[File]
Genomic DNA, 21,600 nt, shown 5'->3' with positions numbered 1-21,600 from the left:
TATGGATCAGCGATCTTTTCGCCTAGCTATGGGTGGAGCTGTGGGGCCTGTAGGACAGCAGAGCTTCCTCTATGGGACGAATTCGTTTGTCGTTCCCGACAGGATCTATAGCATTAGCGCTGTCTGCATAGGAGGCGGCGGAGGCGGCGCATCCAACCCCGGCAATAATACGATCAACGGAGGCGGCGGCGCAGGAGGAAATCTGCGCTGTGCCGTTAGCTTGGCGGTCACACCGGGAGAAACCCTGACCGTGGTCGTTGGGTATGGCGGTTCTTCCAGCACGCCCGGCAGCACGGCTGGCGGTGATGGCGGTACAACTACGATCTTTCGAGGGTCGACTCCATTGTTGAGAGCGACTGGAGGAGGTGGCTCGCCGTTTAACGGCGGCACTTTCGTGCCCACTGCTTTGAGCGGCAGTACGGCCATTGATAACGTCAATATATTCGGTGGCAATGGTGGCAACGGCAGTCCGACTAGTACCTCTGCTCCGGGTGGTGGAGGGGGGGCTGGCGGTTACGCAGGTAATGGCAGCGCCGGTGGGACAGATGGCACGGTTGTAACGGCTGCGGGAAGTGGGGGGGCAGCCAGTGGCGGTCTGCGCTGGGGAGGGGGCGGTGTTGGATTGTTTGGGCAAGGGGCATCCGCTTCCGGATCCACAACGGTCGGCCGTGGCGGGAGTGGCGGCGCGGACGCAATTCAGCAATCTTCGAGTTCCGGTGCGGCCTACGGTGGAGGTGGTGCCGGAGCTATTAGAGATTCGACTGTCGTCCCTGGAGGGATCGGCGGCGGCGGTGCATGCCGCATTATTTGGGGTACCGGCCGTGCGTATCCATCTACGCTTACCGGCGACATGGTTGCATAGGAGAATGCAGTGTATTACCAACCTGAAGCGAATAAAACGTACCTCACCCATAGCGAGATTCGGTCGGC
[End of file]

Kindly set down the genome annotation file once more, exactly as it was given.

Genomic DNA, 21,600 nt, shown 5'->3' with positions numbered 1-21,600 from the left:
TATGGATCAGCGATCTTTTCGCCTAGCTATGGGTGGAGCTGTGGGGCCTGTAGGACAGCAGAGCTTCCTCTATGGGACGAATTCGTTTGTCGTTCCCGACAGGATCTATAGCATTAGCGCTGTCTGCATAGGAGGCGGCGGAGGCGGCGCATCCAACCCCGGCAATAATACGATCAACGGAGGCGGCGGCGCAGGAGGAAATCTGCGCTGTGCCGTTAGCTTGGCGGTCACACCGGGAGAAACCCTGACCGTGGTCGTTGGGTATGGCGGTTCTTCCAGCACGCCCGGCAGCACGGCTGGCGGTGATGGCGGTACAACTACGATCTTTCGAGGGTCGACTCCATTGTTGAGAGCGACTGGAGGAGGTGGCTCGCCGTTTAACGGCGGCACTTTCGTGCCCACTGCTTTGAGCGGCAGTACGGCCATTGATAACGTCAATATATTCGGTGGCAATGGTGGCAACGGCAGTCCGACTAGTACCTCTGCTCCGGGTGGTGGAGGGGGGGCTGGCGGTTACGCAGGTAATGGCAGCGCCGGTGGGACAGATGGCACGGTTGTAACGGCTGCGGGAAGTGGGGGGGCAGCCAGTGGCGGTCTGCGCTGGGGAGGGGGCGGTGTTGGATTGTTTGGGCAAGGGGCATCCGCTTCCGGATCCACAACGGTCGGCCGTGGCGGGAGTGGCGGCGCGGACGCAATTCAGCAATCTTCGAGTTCCGGTGCGGCCTACGGTGGAGGTGGTGCCGGAGCTATTAGAGATTCGACTGTCGTCCCTGGAGGGATCGGCGGCGGCGGTGCATGCCGCATTATTTGGGGTACCGGCCGTGCGTATCCATCTACGCTTACCGGCGACATGGTTGCATAGGAGAATGCAGTGTATTACCAACCTGAAGCGAATAAAACGTACCTCACCCATAGCGAGATTCGGTCGGC